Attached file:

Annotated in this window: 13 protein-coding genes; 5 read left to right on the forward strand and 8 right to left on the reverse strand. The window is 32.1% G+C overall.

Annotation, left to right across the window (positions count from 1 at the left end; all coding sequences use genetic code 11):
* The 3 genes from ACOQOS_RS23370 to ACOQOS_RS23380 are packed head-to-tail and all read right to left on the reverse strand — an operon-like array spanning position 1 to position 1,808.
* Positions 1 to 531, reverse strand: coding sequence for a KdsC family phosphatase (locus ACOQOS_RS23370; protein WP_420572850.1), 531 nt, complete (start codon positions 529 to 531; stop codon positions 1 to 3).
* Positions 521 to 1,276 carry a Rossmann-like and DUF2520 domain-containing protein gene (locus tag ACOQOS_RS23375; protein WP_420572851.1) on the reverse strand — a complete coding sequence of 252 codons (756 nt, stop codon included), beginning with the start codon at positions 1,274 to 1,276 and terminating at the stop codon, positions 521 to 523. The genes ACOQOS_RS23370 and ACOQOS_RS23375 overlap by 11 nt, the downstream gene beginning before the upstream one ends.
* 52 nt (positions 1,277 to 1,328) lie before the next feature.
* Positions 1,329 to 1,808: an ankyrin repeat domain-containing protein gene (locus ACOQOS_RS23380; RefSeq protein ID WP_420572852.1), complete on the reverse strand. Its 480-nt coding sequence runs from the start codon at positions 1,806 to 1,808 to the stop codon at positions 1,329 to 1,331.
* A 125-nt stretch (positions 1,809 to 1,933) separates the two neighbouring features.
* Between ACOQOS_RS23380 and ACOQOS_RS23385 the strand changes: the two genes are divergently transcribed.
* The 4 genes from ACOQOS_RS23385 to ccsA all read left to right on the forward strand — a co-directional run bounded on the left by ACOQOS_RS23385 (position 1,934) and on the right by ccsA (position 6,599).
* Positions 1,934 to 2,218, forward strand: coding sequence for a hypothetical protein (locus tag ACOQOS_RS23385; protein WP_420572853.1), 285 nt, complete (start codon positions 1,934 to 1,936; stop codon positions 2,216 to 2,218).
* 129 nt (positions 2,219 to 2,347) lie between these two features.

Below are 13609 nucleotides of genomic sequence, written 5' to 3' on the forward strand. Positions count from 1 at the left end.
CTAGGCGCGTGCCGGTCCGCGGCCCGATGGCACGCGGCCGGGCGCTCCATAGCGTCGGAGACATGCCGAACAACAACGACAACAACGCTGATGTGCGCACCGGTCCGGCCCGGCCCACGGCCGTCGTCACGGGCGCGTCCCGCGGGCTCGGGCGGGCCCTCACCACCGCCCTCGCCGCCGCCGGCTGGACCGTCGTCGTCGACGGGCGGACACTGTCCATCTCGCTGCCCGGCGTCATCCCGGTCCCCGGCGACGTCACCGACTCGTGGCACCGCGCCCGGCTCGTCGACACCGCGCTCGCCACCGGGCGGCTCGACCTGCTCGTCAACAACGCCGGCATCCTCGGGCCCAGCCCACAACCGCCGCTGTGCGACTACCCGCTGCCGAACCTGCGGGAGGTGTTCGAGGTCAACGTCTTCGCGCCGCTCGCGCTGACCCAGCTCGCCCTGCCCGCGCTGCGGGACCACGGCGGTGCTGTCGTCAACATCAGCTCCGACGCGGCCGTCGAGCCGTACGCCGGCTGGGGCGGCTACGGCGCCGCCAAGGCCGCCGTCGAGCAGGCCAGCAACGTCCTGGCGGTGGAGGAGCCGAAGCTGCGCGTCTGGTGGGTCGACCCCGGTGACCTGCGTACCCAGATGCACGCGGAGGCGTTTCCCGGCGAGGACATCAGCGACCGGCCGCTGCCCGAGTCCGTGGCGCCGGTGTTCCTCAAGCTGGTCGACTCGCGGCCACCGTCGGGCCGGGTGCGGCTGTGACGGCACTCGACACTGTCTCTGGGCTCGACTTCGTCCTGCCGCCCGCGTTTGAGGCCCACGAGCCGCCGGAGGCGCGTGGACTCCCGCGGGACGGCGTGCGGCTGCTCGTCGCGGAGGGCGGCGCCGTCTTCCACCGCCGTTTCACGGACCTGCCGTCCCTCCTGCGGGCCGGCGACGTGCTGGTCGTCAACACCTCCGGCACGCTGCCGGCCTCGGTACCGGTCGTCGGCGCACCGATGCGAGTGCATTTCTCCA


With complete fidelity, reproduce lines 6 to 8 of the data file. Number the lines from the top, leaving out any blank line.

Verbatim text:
* 52 nt (positions 1,277 to 1,328) lie before the next feature.
* Positions 1,329 to 1,808: an ankyrin repeat domain-containing protein gene (locus ACOQOS_RS23380; RefSeq protein ID WP_420572852.1), complete on the reverse strand. Its 480-nt coding sequence runs from the start codon at positions 1,806 to 1,808 to the stop codon at positions 1,329 to 1,331.
* A 125-nt stretch (positions 1,809 to 1,933) separates the two neighbouring features.